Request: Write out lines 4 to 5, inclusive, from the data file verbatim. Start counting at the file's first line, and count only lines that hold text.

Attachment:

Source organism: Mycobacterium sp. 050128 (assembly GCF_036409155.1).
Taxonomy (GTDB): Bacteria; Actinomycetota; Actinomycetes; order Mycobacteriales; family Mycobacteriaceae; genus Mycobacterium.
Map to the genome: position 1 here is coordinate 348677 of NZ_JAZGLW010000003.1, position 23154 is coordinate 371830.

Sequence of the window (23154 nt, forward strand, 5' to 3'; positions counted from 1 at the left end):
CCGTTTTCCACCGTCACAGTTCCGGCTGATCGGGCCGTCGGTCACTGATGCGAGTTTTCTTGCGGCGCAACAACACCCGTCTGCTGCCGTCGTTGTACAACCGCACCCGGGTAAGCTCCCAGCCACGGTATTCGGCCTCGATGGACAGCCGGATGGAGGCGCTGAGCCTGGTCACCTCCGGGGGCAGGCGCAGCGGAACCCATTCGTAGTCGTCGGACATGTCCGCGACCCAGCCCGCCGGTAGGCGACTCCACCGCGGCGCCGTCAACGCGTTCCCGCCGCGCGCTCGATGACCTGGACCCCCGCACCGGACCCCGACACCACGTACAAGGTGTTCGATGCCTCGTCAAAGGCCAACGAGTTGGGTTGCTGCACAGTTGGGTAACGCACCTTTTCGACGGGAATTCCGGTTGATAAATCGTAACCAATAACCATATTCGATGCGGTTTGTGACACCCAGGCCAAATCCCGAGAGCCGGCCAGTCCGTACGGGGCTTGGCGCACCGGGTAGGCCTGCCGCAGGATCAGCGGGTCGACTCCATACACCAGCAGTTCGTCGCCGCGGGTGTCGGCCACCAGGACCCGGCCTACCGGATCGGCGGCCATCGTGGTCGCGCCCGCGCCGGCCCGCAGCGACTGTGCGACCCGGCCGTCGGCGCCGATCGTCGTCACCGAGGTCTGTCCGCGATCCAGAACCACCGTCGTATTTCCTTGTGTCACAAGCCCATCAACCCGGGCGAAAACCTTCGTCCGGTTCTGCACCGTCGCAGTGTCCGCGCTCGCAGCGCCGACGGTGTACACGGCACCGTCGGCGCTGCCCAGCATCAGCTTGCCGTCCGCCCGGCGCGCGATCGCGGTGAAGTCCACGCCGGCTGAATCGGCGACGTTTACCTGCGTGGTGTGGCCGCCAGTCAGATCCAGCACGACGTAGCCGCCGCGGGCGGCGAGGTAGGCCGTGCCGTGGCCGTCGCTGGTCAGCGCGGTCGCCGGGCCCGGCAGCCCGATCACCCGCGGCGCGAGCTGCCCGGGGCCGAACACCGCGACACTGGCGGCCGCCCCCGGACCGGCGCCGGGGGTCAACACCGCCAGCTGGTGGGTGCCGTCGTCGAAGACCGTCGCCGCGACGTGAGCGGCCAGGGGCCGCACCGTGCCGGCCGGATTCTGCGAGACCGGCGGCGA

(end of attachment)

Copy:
Sequence of the window (23154 nt, forward strand, 5' to 3'; positions counted from 1 at the left end):
CCGTTTTCCACCGTCACAGTTCCGGCTGATCGGGCCGTCGGTCACTGATGCGAGTTTTCTTGCGGCGCAACAACACCCGTCTGCTGCCGTCGTTGTACAACCGCACCCGGGTAAGCTCCCAGCCACGGTATTCGGCCTCGATGGACAGCCGGATGGAGGCGCTGAGCCTGGTCACCTCCGGGGGCAGGCGCAGCGGAACCCATTCGTAGTCGTCGGACATGTCCGCGACCCAGCCCGCCGGTAGGCGACTCCACCGCGGCGCCGTCAACGCGTTCCCGCCGCGCGCTCGATGACCTGGACCCCCGCACCGGACCCCGACACCACGTACAAGGTGTTCGATGCCTCGTCAAAGGCCAACGAGTTGGGTTGCTGCACAGTTGGGTAACGCACCTTTTCGACGGGAATTCCGGTTGATAAATCGTAACCAATAACCATATTCGATGCGGTTTGTGACACCCAGGCCAAATCCCGAGAGCCGGCCAGTCCGTACGGGGCTTGGCGCACCGGGTAGGCCTGCCGCAGGATCAGCGGGTCGACTCCATACACCAGCAGTTCGTCGCCGCGGGTGTCGGCCACCAGGACCCGGCCTACCGGATCGGCGGCCATCGTGGTCGCGCCCGCGCCGGCCCGCAGCGACTGTGCGACCCGGCCGTCGGCGCCGATCGTCGTCACCGAGGTCTGTCCGCGATCCAGAACCACCGTCGTATTTCCTTGTGTCACAAGCCCATCAACCCGGGCGAAAACCTTCGTCCGGTTCTGCACCGTCGCAGTGTCCGCGCTCGCAGCGCCGACGGTGTACACGGCACCGTCGGCGCTGCCCAGCATCAGCTTGCCGTCCGCCCGGCGCGCGATCGCGGTGAAGTCCACGCCGGCTGAATCGGCGACGTTTACCTGCGTGGTGTGGCCGCCAGTCAGATCCAGCACGACGTAGCCGCCGCGGGCGGCGAGGTAGGCCGTGCCGTGGCCGTCGCTGGTCAGCGCGGTCGCCGGGCCCGGCAGCCCGATCACCCGCGGCGCGAGCTGCCCGGGGCCGAACACCGCGACACTGGCGGCCGCCCCCGGACCGGCGCCGGGGGTCAACACCGCCAGCTGGTGGGTGCCGTCGTCGAAGACCGTCGCCGCGACGTGAGCGGCCAGGGGCCGCACCGTGCCGGCCGGATTCTGCGAGACCGGCGGCGA